Elevated Liver Enzymes & Diarrhea

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Liver enzymes are proteins within the liver cells that help that organ carry out many of its metabolic functions. An elevation of the liver enzymes indicates damage or inflammation of the liver. When this happens, a person may experience many symptoms of liver disease, including diarrhea. A person having diarrhea and elevation of the liver enzymes should seek medical attention to avoid serious health complications.

About Liver Enzymes

The liver is located in the upper right part of your abdomen, just below the ribs. According to MayoClinic.com, damage or inflammation of the liver cells can lead to a release of these enzymes into the bloodstream, where they can be measured with the help of blood tests. The most commonly tested liver enzymes are ALT, or alanine aminotransferase; and AST, or aspartate aminotransferase.

Causes of Elevated Liver Enzymes

MayoClinic.com lists several causes of elevation of the liver enzymes. These include drinking alcohol; infection with a variety of viruses, including the hepatitis viruses and the Epstein-Barr virus that causes mononucleosis; and autoimmune hepatitis, a condition in which the body attacks the liver cells thinking it is a foreign tissue. Chronic conditions that cause long-term elevation of the liver enzymes include liver cancer; liver cirrhosis or scarring of the organ; hemochromatosis, which causes too much iron to be stored in the body; and dermatomyositis, an inflammatory condition that causes muscle weakness and a particular rash.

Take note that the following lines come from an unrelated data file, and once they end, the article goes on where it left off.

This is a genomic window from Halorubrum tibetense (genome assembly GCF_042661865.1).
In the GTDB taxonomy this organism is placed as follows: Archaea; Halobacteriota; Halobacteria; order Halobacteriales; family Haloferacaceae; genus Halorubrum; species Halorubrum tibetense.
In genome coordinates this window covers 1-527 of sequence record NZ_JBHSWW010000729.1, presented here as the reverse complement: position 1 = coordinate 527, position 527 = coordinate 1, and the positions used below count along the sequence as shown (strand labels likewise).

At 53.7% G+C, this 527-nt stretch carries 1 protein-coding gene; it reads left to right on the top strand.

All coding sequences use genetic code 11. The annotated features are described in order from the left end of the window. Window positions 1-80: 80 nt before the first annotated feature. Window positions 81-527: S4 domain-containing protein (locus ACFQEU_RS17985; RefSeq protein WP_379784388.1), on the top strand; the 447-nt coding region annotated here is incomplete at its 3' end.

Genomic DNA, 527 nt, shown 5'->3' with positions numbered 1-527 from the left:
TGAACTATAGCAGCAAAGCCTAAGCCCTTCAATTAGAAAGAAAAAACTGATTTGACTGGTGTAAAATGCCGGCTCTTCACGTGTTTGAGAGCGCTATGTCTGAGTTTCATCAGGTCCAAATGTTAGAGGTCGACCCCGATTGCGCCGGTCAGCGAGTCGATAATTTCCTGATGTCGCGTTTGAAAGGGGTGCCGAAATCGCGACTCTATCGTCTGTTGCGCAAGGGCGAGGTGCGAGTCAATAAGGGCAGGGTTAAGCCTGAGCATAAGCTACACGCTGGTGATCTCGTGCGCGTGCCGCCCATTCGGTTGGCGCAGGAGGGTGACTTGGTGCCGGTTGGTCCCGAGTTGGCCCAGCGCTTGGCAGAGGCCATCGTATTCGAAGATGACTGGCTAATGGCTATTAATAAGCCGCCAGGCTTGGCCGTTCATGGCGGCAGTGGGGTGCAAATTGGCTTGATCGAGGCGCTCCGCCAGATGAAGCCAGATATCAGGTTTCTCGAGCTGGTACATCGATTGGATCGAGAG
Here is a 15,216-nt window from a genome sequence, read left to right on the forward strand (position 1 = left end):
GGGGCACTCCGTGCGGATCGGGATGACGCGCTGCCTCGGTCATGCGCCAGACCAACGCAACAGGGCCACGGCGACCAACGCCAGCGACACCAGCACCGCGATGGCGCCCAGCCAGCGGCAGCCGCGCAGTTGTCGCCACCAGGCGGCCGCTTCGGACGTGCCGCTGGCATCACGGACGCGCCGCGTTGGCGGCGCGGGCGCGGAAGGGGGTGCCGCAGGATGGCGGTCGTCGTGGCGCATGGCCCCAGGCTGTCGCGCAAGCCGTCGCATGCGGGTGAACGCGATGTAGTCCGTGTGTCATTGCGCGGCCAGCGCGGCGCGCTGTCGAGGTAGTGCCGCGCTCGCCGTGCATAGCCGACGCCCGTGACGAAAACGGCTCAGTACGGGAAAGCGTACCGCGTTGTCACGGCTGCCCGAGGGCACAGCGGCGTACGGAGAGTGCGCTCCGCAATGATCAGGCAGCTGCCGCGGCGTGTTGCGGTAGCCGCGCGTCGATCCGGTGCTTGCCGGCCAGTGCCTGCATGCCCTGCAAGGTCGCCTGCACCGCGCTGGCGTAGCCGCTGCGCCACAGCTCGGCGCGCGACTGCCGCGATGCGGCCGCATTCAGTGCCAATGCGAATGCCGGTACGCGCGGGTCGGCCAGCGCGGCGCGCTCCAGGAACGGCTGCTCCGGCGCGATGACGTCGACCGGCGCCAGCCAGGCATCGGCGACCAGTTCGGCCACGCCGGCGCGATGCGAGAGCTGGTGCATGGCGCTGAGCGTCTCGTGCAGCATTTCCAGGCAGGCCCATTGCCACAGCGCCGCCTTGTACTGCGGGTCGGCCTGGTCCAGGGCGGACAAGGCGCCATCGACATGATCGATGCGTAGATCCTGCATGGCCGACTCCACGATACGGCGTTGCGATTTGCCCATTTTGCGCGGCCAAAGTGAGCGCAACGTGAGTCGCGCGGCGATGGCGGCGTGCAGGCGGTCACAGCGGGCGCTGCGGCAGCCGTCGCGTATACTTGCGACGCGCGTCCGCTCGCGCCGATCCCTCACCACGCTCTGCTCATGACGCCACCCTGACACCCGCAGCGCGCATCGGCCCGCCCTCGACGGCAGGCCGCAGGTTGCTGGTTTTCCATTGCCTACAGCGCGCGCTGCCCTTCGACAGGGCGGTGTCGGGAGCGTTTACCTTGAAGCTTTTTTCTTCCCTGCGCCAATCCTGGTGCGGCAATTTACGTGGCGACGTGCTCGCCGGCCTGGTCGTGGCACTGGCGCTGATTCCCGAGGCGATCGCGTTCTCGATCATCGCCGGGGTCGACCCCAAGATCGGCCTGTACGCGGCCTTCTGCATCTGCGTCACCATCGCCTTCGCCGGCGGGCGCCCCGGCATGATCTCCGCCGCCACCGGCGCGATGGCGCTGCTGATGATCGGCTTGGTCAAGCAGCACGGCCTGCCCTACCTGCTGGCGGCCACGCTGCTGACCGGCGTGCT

Symptoms

Diarrhea is one of the many symptoms that a person with liver enzyme elevation can experience during the course of their illness. According to Lab Tests Online, other common symptoms of liver disease are nausea and vomiting; itching or pruritus; jaundice, a yellow discoloration of the skin that results form the accumulation of bilirubin; weight loss and loss of appetite; dark urine and light stools.

Treatment

The treatment of the elevated liver enzymes depends on its cause. Hepatitis by the Epstein-Barr virus and some of the hepatitis virus usually resolves over time. Hepatitis B and C can cause chronic hepatitis and a more permanent elevation of the liver enzymes. Other chronic conditions can also have long-term elevation of the liver enzymes, with fluctuations in the levels mirroring the severity of the disease. Diarrhea can cause dehydration and electrolyte imbalances, so maintaining an appropriate fluid balance is important. Severe dehydration may be treated with intravenous fluids

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